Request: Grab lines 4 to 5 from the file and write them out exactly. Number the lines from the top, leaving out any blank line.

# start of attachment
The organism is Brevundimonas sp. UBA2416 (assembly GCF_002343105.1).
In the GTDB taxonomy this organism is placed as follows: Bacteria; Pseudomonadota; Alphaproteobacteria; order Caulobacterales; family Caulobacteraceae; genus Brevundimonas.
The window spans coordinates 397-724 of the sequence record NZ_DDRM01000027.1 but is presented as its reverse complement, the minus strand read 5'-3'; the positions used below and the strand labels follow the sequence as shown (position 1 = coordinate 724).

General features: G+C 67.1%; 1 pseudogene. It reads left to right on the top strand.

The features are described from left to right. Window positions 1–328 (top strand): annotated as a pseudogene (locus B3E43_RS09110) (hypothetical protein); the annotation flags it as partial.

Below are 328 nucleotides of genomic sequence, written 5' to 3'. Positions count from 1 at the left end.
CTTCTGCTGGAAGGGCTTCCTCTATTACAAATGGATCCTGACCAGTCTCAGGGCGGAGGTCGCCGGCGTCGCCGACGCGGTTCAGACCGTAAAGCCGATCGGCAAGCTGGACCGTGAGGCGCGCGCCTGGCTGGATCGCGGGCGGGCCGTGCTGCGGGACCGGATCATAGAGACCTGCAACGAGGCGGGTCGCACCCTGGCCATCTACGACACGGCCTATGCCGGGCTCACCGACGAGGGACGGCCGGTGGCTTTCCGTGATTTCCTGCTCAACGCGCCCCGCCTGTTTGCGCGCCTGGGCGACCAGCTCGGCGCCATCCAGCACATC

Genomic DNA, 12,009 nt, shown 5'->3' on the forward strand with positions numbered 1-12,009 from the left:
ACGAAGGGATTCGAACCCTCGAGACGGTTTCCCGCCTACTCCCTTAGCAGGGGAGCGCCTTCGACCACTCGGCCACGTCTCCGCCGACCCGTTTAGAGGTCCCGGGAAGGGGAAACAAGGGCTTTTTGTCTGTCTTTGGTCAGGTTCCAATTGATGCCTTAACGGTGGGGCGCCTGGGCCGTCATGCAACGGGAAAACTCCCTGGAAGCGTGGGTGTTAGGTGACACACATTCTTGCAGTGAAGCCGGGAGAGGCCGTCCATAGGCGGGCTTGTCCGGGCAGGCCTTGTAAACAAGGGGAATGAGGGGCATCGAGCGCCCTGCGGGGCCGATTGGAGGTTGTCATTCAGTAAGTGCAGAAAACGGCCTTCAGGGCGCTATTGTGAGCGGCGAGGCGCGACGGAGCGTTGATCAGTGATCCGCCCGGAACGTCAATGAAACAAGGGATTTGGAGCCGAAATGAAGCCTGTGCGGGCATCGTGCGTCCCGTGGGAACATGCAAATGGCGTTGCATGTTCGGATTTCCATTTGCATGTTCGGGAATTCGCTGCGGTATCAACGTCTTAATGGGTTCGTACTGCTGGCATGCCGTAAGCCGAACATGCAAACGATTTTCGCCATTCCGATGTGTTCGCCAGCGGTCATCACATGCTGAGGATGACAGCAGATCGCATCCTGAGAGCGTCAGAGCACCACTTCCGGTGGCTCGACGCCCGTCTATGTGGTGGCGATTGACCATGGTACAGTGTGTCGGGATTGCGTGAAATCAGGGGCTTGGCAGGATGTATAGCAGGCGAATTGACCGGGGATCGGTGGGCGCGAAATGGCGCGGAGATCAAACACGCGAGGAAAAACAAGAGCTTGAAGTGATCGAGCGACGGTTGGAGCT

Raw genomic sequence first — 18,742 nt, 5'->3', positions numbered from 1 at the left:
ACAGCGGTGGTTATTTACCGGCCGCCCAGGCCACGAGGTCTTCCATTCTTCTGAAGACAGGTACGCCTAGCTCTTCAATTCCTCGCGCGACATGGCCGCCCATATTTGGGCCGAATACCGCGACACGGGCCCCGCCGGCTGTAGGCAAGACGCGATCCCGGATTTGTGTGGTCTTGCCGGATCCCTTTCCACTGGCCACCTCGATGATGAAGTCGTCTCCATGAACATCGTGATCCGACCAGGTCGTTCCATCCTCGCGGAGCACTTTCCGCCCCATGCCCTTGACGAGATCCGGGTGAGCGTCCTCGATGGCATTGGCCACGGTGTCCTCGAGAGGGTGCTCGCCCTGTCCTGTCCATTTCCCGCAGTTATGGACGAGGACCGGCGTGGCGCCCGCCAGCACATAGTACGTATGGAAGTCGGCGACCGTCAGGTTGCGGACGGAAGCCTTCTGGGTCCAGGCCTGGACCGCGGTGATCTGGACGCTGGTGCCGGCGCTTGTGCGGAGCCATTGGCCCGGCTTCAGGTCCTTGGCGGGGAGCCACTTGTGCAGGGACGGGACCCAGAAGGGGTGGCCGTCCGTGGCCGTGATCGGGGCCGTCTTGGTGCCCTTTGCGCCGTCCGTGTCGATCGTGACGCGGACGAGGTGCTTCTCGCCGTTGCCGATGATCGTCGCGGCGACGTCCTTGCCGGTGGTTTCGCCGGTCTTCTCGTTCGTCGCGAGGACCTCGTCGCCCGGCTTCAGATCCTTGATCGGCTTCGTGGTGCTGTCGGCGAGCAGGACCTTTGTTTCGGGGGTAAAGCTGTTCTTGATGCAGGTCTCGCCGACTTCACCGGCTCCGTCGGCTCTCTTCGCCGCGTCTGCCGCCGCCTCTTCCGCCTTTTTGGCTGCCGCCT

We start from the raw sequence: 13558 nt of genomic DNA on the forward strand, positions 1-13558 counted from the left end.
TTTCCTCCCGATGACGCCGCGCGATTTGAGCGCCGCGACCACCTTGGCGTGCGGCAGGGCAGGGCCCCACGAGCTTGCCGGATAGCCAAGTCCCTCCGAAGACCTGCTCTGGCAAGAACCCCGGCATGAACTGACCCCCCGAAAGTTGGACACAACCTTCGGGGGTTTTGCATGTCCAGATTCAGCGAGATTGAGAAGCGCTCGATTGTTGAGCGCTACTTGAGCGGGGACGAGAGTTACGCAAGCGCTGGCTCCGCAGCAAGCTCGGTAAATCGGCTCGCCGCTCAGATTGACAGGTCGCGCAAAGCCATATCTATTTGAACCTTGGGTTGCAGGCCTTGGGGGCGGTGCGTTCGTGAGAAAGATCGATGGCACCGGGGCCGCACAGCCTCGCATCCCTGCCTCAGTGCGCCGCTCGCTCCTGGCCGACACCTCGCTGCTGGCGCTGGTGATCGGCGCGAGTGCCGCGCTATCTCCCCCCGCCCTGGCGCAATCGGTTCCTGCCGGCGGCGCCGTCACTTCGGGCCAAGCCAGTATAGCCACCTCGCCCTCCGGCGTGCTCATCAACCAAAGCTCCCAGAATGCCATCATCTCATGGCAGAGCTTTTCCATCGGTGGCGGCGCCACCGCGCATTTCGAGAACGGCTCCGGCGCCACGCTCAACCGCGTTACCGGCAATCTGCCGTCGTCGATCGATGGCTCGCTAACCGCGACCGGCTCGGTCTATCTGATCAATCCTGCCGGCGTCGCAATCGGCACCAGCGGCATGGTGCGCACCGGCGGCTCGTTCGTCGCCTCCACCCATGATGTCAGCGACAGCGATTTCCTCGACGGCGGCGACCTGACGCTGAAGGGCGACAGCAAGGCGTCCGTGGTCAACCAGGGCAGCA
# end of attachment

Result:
General features: G+C 67.1%; 1 pseudogene. It reads left to right on the top strand.

The features are described from left to right. Window positions 1–328 (top strand): annotated as a pseudogene (locus B3E43_RS09110) (hypothetical protein); the annotation flags it as partial.